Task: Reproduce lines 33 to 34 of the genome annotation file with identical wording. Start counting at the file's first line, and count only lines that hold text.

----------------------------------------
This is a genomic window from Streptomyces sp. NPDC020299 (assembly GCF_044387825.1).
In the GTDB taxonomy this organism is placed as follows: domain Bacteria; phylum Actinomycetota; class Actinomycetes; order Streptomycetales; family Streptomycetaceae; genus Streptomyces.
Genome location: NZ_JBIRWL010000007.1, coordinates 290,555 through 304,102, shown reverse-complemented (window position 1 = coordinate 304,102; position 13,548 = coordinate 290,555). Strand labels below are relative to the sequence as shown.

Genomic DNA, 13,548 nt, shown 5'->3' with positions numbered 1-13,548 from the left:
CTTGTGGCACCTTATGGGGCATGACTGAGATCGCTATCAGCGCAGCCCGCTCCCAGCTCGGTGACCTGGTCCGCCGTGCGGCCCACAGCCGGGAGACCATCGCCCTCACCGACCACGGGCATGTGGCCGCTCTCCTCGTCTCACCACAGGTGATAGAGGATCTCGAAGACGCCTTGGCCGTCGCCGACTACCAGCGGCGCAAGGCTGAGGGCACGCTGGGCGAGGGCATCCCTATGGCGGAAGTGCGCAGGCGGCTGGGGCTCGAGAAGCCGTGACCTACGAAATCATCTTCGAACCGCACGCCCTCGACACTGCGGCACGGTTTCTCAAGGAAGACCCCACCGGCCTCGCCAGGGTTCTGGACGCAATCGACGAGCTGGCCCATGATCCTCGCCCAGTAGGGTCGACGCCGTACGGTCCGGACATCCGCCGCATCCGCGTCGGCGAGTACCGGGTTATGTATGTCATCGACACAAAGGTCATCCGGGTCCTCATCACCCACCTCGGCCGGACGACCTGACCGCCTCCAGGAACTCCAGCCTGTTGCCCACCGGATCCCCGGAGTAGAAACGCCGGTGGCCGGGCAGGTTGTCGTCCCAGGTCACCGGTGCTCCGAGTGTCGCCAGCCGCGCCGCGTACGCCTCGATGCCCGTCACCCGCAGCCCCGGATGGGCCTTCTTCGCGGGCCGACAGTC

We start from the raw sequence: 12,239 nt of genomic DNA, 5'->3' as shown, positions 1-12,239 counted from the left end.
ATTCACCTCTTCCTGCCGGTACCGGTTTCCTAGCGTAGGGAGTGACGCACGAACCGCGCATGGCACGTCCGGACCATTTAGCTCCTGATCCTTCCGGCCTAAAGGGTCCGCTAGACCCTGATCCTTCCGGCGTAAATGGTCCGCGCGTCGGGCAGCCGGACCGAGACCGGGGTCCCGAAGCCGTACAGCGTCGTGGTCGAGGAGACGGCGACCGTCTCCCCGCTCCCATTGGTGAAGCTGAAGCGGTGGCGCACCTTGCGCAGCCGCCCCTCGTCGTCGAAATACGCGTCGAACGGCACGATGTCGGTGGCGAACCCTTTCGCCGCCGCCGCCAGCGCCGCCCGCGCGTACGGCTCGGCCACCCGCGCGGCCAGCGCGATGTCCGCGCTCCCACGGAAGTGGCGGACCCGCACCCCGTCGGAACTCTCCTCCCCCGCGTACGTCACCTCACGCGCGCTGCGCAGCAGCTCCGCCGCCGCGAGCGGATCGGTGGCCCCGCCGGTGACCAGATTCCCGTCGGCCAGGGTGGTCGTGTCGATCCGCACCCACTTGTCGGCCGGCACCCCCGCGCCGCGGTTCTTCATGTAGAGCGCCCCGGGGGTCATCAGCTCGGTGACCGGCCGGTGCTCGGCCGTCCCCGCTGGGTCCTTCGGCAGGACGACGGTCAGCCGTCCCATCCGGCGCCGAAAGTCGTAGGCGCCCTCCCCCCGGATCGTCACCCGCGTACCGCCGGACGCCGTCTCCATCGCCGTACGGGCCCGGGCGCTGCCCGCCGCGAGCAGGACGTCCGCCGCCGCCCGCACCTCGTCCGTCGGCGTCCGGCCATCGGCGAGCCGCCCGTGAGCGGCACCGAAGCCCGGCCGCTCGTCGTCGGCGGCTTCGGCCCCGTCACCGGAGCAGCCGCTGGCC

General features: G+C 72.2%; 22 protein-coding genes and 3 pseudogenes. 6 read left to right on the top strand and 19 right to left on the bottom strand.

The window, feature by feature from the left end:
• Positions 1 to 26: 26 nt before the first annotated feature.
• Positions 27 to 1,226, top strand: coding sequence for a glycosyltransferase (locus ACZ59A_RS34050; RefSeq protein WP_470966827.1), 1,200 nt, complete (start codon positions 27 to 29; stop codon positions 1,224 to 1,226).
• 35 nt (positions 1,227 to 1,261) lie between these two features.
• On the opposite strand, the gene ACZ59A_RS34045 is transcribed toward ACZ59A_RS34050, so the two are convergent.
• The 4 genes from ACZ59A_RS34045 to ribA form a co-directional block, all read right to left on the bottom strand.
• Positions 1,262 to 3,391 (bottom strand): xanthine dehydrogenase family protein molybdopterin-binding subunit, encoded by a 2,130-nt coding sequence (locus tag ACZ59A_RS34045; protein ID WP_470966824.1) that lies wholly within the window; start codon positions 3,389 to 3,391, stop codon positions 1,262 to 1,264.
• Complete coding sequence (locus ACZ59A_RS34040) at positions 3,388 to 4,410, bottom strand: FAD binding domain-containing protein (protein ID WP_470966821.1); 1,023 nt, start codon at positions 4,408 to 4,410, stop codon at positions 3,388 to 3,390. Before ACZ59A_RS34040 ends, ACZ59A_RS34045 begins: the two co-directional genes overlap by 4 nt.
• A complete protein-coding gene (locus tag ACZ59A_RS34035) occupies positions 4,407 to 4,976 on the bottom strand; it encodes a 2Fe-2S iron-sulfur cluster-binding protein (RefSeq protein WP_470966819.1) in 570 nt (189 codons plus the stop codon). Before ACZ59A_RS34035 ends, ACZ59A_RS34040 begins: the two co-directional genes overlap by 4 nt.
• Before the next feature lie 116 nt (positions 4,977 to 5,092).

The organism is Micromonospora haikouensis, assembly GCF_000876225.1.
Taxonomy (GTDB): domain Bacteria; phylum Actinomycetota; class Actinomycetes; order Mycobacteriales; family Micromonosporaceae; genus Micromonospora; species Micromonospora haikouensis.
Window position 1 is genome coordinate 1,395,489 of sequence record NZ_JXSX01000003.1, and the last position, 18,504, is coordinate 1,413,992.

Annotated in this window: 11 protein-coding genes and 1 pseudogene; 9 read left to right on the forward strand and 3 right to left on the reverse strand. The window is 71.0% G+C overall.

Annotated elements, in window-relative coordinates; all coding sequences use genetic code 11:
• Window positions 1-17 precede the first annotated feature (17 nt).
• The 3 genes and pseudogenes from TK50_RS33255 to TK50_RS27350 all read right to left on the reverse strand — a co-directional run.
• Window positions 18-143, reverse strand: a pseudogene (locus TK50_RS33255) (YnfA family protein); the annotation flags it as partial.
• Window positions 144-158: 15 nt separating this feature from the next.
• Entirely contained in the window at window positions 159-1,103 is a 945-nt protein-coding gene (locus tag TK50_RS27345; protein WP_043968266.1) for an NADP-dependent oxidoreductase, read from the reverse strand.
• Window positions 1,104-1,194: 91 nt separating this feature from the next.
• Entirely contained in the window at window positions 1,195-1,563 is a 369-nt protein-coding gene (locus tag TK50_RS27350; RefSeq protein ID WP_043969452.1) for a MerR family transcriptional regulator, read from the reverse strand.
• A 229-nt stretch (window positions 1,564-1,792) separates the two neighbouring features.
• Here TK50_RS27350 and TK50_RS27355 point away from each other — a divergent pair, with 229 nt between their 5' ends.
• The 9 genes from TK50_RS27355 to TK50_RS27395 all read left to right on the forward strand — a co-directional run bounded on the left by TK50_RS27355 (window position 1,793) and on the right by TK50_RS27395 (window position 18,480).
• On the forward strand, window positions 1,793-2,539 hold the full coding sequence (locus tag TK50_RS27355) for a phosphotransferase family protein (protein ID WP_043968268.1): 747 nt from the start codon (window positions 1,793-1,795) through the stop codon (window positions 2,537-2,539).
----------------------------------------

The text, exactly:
• The 9 genes from TK50_RS27355 to TK50_RS27395 all read left to right on the forward strand — a co-directional run bounded on the left by TK50_RS27355 (window position 1,793) and on the right by TK50_RS27395 (window position 18,480).
• On the forward strand, window positions 1,793-2,539 hold the full coding sequence (locus tag TK50_RS27355) for a phosphotransferase family protein (protein ID WP_043968268.1): 747 nt from the start codon (window positions 1,793-1,795) through the stop codon (window positions 2,537-2,539).